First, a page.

Feeds

Corruption claims put IT contracting under the spotlight

Boils lanced in NSW, Victoria

Next gen security for virtualised datacentres

Two corruption scandals in the Australian tech sector came to a head yesterday, turning a harsh spotlight on how government bodies go about contracting out IT services.

Victoria’s Ombudsman released a damning report into that state’s IT body CeniTex, while in NSW, the Independent Commission Against Corruption (ICAC) released its report into IT procurement at Sydney University.

CeniTex, established in 2008 to act as a one-stop-shop for government IT in Victoria, became a feeding frenzy. According to the report tabled in parliament by acting Ombudsman John Taylor, contracts were awarded to companies operated by friends or family of CeniTex staffers, contractors were routinely paid $AU1,000 per day, and conflicts of interest were poorly handled.

The Ombudsman says that his investigation had identified “failures in internal checks and balances at CeniTex, serious improper conduct, undeclared and inadequately managed conflicts of interest”, and “poor procurement and recruitment processes”.

The report also suggests contract-splitting, in which projects were contracted out in small parcels to avoid them being put to tender, may have taken place, and accuses the agency of sham tendering.

One company, not identified in the report, was paid $AU40 million over more than 300 separate purchase orders. “This suggests that engagements may have been split by CeniTex in order to avoid tender thresholds”.

Last year, an investigation by the Fairfax newspaper The Age suggested that a hosting contract had been awarded to a shelf company established by CeniTex executives. That report sparked a police investigation which the Ombudsman said delayed his investigation.

In NSW, the University of Sydney is red-faced after ICAC announced the results of its investigation into contracting practises at the sandstone-league institution.

The ICAC has found that IT manager Atilla “Todd” Demiralay used a company operated by his wife to recruit contractors, engaged his brother-in-law to work at the university without disclosing their relationship, and handed a job to a close friend without considering other candidates.

The investigation has found that more than $AU1.5 million was paid to Demiralay’s companies.

The University’s decision to use the staffer’s companies for recruitment also gets a serve, since the NSW government has a panel of recruitment firms whose services were therefore already available to the institution. ®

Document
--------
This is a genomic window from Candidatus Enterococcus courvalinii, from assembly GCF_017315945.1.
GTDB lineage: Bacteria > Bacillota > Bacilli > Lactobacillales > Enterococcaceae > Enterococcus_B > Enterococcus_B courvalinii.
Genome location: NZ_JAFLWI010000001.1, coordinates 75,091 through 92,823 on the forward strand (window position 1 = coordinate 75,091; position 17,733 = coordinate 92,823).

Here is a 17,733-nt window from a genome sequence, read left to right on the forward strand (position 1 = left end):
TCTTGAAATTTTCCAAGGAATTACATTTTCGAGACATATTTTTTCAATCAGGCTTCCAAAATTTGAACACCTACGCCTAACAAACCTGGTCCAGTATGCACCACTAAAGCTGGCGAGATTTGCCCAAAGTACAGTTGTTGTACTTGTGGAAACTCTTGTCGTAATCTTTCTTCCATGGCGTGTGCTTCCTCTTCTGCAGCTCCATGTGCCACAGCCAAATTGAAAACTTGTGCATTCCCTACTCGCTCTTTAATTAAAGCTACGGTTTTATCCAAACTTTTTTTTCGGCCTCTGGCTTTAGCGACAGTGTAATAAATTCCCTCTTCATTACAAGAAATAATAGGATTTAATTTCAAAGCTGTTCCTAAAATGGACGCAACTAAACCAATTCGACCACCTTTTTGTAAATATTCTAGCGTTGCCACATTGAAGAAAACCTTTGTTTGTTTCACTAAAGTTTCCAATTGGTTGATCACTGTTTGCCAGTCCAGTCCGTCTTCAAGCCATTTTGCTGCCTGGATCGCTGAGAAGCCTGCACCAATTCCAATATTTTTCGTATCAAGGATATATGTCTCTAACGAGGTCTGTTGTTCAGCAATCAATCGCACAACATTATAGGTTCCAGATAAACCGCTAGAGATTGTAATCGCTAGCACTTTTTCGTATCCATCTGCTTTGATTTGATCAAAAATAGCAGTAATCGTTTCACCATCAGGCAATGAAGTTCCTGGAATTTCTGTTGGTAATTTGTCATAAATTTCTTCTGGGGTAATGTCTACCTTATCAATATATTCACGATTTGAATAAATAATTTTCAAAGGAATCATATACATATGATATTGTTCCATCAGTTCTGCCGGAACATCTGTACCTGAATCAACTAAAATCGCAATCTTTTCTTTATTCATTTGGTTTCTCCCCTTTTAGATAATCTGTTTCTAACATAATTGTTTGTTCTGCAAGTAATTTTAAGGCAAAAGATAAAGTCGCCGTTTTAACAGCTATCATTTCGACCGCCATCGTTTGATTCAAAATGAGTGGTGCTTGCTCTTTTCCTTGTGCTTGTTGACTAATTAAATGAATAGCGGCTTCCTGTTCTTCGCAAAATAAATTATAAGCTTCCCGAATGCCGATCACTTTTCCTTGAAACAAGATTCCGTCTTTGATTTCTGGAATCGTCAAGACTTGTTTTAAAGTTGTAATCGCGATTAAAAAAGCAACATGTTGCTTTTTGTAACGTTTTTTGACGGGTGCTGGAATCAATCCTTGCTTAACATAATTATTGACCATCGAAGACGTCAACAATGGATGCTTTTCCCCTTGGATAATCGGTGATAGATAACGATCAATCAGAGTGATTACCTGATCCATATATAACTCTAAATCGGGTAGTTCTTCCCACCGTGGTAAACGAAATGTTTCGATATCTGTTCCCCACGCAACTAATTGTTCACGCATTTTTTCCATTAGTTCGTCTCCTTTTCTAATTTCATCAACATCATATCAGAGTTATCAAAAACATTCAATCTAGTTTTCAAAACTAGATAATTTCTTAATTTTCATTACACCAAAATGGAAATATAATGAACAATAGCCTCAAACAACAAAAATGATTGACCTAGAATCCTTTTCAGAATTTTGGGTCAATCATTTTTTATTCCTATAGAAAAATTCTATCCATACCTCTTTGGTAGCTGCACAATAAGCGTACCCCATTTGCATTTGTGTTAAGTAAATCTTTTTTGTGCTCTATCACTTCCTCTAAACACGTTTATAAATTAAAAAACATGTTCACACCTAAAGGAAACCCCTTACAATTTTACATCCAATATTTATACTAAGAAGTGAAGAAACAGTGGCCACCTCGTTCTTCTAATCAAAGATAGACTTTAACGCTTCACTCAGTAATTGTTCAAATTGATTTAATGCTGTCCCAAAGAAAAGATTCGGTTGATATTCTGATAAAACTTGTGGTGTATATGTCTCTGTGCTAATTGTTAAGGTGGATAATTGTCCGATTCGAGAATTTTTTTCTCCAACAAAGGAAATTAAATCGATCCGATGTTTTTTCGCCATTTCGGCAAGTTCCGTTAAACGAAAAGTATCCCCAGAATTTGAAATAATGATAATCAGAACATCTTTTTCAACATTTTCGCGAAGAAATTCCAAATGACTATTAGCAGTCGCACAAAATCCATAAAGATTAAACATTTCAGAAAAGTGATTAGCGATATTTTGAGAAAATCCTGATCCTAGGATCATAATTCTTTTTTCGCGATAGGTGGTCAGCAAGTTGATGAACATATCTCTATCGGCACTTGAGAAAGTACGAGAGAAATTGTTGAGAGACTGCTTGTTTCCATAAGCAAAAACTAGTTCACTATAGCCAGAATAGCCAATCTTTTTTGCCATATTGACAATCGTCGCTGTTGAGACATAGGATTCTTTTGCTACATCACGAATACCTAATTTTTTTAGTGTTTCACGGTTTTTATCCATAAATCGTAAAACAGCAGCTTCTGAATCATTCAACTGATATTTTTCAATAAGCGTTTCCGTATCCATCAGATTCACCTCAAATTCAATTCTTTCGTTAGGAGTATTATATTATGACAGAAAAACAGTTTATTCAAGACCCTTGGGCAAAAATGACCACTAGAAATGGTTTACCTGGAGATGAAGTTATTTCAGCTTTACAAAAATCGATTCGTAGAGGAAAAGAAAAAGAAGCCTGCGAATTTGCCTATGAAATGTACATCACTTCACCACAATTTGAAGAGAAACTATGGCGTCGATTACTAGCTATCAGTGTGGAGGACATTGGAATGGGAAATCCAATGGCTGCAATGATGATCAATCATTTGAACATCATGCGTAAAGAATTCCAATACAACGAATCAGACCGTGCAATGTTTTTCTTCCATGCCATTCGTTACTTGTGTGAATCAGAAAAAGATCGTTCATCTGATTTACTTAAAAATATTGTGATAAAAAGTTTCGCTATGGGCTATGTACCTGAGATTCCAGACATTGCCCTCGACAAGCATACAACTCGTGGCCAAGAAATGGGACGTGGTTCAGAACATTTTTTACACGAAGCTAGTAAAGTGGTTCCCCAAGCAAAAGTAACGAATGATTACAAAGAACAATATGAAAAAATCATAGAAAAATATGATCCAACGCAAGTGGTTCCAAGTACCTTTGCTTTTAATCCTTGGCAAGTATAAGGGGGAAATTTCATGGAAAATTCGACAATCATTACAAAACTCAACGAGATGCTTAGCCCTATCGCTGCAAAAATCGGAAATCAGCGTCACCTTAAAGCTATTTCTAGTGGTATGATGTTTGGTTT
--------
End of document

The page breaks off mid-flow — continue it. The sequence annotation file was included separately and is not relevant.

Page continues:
Next gen security for virtualised datacentres

More from The Register

next story
Britain's housing crisis: What are we going to do about it?
Rent control: Better than bombs at destroying housing
'Stop dissing Google or quit': OK, I quit, says Code Club co-founder
And now a message from our sponsors: 'STFU or else'
Top beak: UK privacy law may be reconsidered because of social media
Rise of Twitter etc creates 'enormous challenges'
Ex US cybersecurity czar guilty in child sex abuse website case
Health and Human Services IT security chief headed online to share vile images
Uber, Lyft and cutting corners: The true face of the Sharing Economy
Casual labour and tired ideas = not really web-tastic
We need less U.S. in our WWW – Euro digital chief Steelie Neelie
EC moves to shift status quo at Internet Governance Forum
Oz biz regulator discovers shared servers in EPIC FACEPALM
'Not aware' that one IP can hold more than one Website
prev story

Whitepapers

5 things you didn’t know about cloud backup
IT departments are embracing cloud backup, but there’s a lot you need to know before choosing a service provider. Learn all the critical things you need to know.
Implementing global e-invoicing with guaranteed legal certainty
Explaining the role local tax compliance plays in successful supply chain management and e-business and how leading global brands are addressing this.
Backing up Big Data
Solving backup challenges and “protect everything from everywhere,” as we move into the era of big data management and the adoption of BYOD.
Consolidation: The Foundation for IT Business Transformation
In this whitepaper learn how effective consolidation of IT and business resources can enable multiple, meaningful business benefits.
High Performance for All
While HPC is not new, it has traditionally been seen as a specialist area – is it now geared up to meet more mainstream requirements?